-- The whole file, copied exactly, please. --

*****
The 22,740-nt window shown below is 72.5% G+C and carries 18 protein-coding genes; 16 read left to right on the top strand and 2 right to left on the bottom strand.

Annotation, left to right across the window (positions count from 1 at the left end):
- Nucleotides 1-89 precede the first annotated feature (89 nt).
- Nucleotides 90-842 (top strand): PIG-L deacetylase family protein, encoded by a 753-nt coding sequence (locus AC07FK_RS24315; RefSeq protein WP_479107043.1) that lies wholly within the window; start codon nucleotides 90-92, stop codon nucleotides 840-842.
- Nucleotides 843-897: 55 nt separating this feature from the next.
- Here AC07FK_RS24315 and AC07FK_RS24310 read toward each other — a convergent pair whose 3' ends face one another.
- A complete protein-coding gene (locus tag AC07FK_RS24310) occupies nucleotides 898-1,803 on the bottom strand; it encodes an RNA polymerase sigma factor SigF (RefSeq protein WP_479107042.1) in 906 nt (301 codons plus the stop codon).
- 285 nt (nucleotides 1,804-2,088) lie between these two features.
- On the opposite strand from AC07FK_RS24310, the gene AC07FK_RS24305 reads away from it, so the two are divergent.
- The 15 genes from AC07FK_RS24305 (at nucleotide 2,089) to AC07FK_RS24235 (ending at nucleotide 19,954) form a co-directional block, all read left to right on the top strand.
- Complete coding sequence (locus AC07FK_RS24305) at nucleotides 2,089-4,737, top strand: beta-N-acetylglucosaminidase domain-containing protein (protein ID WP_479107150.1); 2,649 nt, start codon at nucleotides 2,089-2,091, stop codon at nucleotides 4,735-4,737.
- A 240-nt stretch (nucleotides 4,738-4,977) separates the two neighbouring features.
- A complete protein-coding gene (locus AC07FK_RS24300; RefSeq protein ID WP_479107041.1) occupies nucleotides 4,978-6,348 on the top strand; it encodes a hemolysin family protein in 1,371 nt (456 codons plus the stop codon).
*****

The 22,740-nt window shown below is 72.5% G+C and carries 18 protein-coding genes; 16 read left to right on the top strand and 2 right to left on the bottom strand.

Annotation, left to right across the window (positions count from 1 at the left end):
- Nucleotides 1-89 precede the first annotated feature (89 nt).
- Nucleotides 90-842 (top strand): PIG-L deacetylase family protein, encoded by a 753-nt coding sequence (locus AC07FK_RS24315; RefSeq protein WP_479107043.1) that lies wholly within the window; start codon nucleotides 90-92, stop codon nucleotides 840-842.
- Nucleotides 843-897: 55 nt separating this feature from the next.
- Here AC07FK_RS24315 and AC07FK_RS24310 read toward each other — a convergent pair whose 3' ends face one another.
- A complete protein-coding gene (locus tag AC07FK_RS24310) occupies nucleotides 898-1,803 on the bottom strand; it encodes an RNA polymerase sigma factor SigF (RefSeq protein WP_479107042.1) in 906 nt (301 codons plus the stop codon).
- 285 nt (nucleotides 1,804-2,088) lie between these two features.
- On the opposite strand from AC07FK_RS24310, the gene AC07FK_RS24305 reads away from it, so the two are divergent.
- The 15 genes from AC07FK_RS24305 (at nucleotide 2,089) to AC07FK_RS24235 (ending at nucleotide 19,954) form a co-directional block, all read left to right on the top strand.
- Complete coding sequence (locus AC07FK_RS24305) at nucleotides 2,089-4,737, top strand: beta-N-acetylglucosaminidase domain-containing protein (protein ID WP_479107150.1); 2,649 nt, start codon at nucleotides 2,089-2,091, stop codon at nucleotides 4,735-4,737.
- A 240-nt stretch (nucleotides 4,738-4,977) separates the two neighbouring features.
- A complete protein-coding gene (locus AC07FK_RS24300; RefSeq protein ID WP_479107041.1) occupies nucleotides 4,978-6,348 on the top strand; it encodes a hemolysin family protein in 1,371 nt (456 codons plus the stop codon).